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A Year of Watching Wildlife (General Reference) Paperback – 21 Aug 2009
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Top customer reviews
I have to say i've never really been a fan of traditional lonely planet guides because its either information-overload or simply not enough. However, this book is different! It brillantly summarises so many wonderful wildlife encounters, what time of year to go, where to get extra information, difficulty ratings, and if you're already not inspired enough - there are plenty of great pictures as well.
My bucket list has certainly got a lot longer! Well done Lonely Planet!
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It's also just a fun book to peruse. I bought the book for myself last year, and I recently bought another copy to give as a gift.
Our daughter (age 12) finds the book interesting too and she's not much of a reader so that's definitely a big "thumbs up" for the book.
It's definitely my very best!
This said, I have problems with Lonely Planet’s agenda. 40 or more years ago walking around southern Mexico, British Honduras and hitchhiking into Guatemala, I thought I might write a book a la Lenin with a title like, Tourism, Imperialism’s Final Insult. While on the road or in back of what seemed to be WWII Toyota pickup trucks, I realized that my pack, my boots and even my rain coat separated me so completely from the locals that there was almost no bridging the gap. And when I watched locals looking at Americans, Japanese, and French tourists, ugly a la the book of that name about Vietnam, I justified myself by thinking, “at least I slept on the ground and trudged back trails with Indians hauling freight to remote camps.” And I talked with them as human equals both of us speaking a foreign language. The most memorable comment from a Mestizo I heard was when he was looking at an American tourist with a large dog: “The dog eats much more than I do.” I never did write the book but I vaguely remember some one may have.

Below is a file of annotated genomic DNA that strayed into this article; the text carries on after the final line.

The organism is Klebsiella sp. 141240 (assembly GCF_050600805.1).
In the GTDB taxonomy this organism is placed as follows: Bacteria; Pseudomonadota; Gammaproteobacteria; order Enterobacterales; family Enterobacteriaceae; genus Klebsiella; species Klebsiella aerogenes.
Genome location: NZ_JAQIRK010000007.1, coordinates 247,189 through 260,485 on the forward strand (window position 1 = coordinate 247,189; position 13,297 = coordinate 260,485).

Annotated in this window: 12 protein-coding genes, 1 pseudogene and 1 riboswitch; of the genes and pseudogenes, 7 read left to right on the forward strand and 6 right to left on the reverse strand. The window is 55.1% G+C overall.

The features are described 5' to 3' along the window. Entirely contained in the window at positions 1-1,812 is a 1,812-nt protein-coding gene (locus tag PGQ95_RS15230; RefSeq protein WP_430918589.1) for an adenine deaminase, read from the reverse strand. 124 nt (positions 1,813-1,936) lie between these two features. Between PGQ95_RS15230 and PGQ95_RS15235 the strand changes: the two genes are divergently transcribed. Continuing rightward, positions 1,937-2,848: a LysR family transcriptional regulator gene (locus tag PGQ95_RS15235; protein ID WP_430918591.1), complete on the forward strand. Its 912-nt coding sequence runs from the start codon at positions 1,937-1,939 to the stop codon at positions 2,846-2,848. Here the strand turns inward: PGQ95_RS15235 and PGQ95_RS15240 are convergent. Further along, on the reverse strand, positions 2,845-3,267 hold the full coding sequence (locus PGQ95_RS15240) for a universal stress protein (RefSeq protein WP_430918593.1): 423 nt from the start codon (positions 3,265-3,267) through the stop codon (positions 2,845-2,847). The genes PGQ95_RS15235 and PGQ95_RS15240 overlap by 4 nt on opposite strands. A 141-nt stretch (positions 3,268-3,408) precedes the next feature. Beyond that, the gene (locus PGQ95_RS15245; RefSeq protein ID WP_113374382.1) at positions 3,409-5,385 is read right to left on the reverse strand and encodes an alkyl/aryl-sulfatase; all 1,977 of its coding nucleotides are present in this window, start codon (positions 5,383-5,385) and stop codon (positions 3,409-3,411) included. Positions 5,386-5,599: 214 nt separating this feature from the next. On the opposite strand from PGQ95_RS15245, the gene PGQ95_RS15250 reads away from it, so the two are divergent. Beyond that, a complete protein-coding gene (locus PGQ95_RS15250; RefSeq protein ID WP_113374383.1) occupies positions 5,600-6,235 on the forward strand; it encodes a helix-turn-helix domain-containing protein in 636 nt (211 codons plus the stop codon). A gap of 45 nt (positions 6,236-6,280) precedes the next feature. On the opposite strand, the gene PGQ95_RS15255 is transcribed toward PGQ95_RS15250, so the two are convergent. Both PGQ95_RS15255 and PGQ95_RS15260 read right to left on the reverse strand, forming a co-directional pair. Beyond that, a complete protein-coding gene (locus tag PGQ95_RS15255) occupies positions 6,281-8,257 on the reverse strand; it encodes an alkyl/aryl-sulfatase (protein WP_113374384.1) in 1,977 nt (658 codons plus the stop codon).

Now tourism is a giant worldwide business turning the indigenous people of Quintana Roo into maids and bus boys where I remember empty beaches and people farming their milpas or fishing. I just checked and the carbon footprint for world tourism is 5%. Bad or good, I am not sure but certainly most of my friends, even those who are ecotourists, don’t think about it at all or the political-economic impact of their travels. Now I might like to see manta rays in the Maldives or red crabs in Australia, things my neighbors sometimes do and yet, by driving 10 miles and wading in a bay they can chase bat rays or watch Velella also called sea raft, by-the-wind sailor or purple sail when they blow in by the thousands. As Thoreau said, it takes a lifetime to get to know two square miles. The insects in my neighborhood or the weeds of Boston are certainly as interesting as carnivorous plants in the Amazonian rain forest (and there are carnivorous plants to be found in the quaking bogs 15 miles west of Boston) but it is not as romantic as a boat ride up the Amazon.
Enough of my ranting. David Lucas’ book is certainly aesthetic and useful to those who wish to catch sight of the extraordinary in nature. Me, I would rather hear a few more nesting birds sing in my yard in this drought year when the dawn chorus has become ominously quiet.
For each of the 48 there is a wildlife reserve headlineand and what to see in that week (5 types of animals) and 3 types of other animals that are seen at reserves in other wildlife locations.
There is a good map of the world giving the 48 locationsfor all animals listed and there is also a good text with excellent illustrations but for a better book on animals get one that is not so confusing.
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